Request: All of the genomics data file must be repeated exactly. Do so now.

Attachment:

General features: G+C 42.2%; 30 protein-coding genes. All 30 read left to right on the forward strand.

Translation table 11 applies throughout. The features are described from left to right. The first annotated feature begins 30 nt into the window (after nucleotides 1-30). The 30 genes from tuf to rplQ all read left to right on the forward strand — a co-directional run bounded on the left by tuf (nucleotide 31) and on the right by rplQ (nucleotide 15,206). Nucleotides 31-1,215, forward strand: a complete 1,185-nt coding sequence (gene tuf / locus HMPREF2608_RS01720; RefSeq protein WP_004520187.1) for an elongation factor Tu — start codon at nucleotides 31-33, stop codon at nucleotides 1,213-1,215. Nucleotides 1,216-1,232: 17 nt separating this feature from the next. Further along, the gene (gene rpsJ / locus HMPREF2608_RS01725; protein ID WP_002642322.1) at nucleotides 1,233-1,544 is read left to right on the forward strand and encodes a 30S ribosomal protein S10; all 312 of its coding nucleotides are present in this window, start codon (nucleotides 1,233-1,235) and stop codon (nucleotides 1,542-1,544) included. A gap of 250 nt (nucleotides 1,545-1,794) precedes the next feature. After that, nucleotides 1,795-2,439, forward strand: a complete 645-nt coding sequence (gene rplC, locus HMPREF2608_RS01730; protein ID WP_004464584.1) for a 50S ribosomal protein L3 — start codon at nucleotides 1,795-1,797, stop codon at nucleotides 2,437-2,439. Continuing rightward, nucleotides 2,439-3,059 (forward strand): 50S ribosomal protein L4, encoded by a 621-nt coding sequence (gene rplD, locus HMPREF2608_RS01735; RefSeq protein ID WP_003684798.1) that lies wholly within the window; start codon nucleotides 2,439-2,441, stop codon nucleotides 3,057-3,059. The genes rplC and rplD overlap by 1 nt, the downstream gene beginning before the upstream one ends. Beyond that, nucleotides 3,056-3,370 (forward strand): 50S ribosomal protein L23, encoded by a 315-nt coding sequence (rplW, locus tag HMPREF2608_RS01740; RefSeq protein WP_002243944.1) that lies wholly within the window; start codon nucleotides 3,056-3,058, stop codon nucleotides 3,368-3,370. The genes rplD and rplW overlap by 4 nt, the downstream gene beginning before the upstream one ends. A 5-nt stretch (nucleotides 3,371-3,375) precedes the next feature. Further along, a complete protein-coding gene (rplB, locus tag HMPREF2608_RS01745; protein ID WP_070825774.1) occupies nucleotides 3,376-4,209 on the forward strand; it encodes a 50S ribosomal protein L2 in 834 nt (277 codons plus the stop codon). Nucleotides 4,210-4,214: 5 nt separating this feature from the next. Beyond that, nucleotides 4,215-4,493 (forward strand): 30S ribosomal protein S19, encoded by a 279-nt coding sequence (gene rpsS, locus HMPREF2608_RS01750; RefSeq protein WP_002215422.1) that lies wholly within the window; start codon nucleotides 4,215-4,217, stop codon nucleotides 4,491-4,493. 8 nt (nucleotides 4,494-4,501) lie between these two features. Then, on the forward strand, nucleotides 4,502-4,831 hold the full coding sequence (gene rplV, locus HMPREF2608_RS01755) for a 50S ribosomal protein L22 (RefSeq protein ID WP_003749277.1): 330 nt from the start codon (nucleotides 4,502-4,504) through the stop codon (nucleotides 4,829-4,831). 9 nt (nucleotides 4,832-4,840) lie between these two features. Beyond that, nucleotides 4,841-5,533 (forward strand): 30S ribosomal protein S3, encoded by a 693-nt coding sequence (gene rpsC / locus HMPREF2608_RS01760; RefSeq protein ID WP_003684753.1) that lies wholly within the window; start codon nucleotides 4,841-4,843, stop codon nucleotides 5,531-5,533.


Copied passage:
General features: G+C 42.2%; 30 protein-coding genes. All 30 read left to right on the forward strand.

Translation table 11 applies throughout. The features are described from left to right. The first annotated feature begins 30 nt into the window (after nucleotides 1-30). The 30 genes from tuf to rplQ all read left to right on the forward strand — a co-directional run bounded on the left by tuf (nucleotide 31) and on the right by rplQ (nucleotide 15,206). Nucleotides 31-1,215, forward strand: a complete 1,185-nt coding sequence (gene tuf / locus HMPREF2608_RS01720; RefSeq protein WP_004520187.1) for an elongation factor Tu — start codon at nucleotides 31-33, stop codon at nucleotides 1,213-1,215. Nucleotides 1,216-1,232: 17 nt separating this feature from the next. Further along, the gene (gene rpsJ / locus HMPREF2608_RS01725; protein ID WP_002642322.1) at nucleotides 1,233-1,544 is read left to right on the forward strand and encodes a 30S ribosomal protein S10; all 312 of its coding nucleotides are present in this window, start codon (nucleotides 1,233-1,235) and stop codon (nucleotides 1,542-1,544) included. A gap of 250 nt (nucleotides 1,545-1,794) precedes the next feature. After that, nucleotides 1,795-2,439, forward strand: a complete 645-nt coding sequence (gene rplC, locus HMPREF2608_RS01730; protein ID WP_004464584.1) for a 50S ribosomal protein L3 — start codon at nucleotides 1,795-1,797, stop codon at nucleotides 2,437-2,439. Continuing rightward, nucleotides 2,439-3,059 (forward strand): 50S ribosomal protein L4, encoded by a 621-nt coding sequence (gene rplD, locus HMPREF2608_RS01735; RefSeq protein ID WP_003684798.1) that lies wholly within the window; start codon nucleotides 2,439-2,441, stop codon nucleotides 3,057-3,059. The genes rplC and rplD overlap by 1 nt, the downstream gene beginning before the upstream one ends. Beyond that, nucleotides 3,056-3,370 (forward strand): 50S ribosomal protein L23, encoded by a 315-nt coding sequence (rplW, locus tag HMPREF2608_RS01740; RefSeq protein WP_002243944.1) that lies wholly within the window; start codon nucleotides 3,056-3,058, stop codon nucleotides 3,368-3,370. The genes rplD and rplW overlap by 4 nt, the downstream gene beginning before the upstream one ends. A 5-nt stretch (nucleotides 3,371-3,375) precedes the next feature. Further along, a complete protein-coding gene (rplB, locus tag HMPREF2608_RS01745; protein ID WP_070825774.1) occupies nucleotides 3,376-4,209 on the forward strand; it encodes a 50S ribosomal protein L2 in 834 nt (277 codons plus the stop codon). Nucleotides 4,210-4,214: 5 nt separating this feature from the next. Beyond that, nucleotides 4,215-4,493 (forward strand): 30S ribosomal protein S19, encoded by a 279-nt coding sequence (gene rpsS, locus HMPREF2608_RS01750; RefSeq protein WP_002215422.1) that lies wholly within the window; start codon nucleotides 4,215-4,217, stop codon nucleotides 4,491-4,493. 8 nt (nucleotides 4,494-4,501) lie between these two features. Then, on the forward strand, nucleotides 4,502-4,831 hold the full coding sequence (gene rplV, locus HMPREF2608_RS01755) for a 50S ribosomal protein L22 (RefSeq protein ID WP_003749277.1): 330 nt from the start codon (nucleotides 4,502-4,504) through the stop codon (nucleotides 4,829-4,831). 9 nt (nucleotides 4,832-4,840) lie between these two features. Beyond that, nucleotides 4,841-5,533 (forward strand): 30S ribosomal protein S3, encoded by a 693-nt coding sequence (gene rpsC / locus HMPREF2608_RS01760; RefSeq protein ID WP_003684753.1) that lies wholly within the window; start codon nucleotides 4,841-4,843, stop codon nucleotides 5,531-5,533.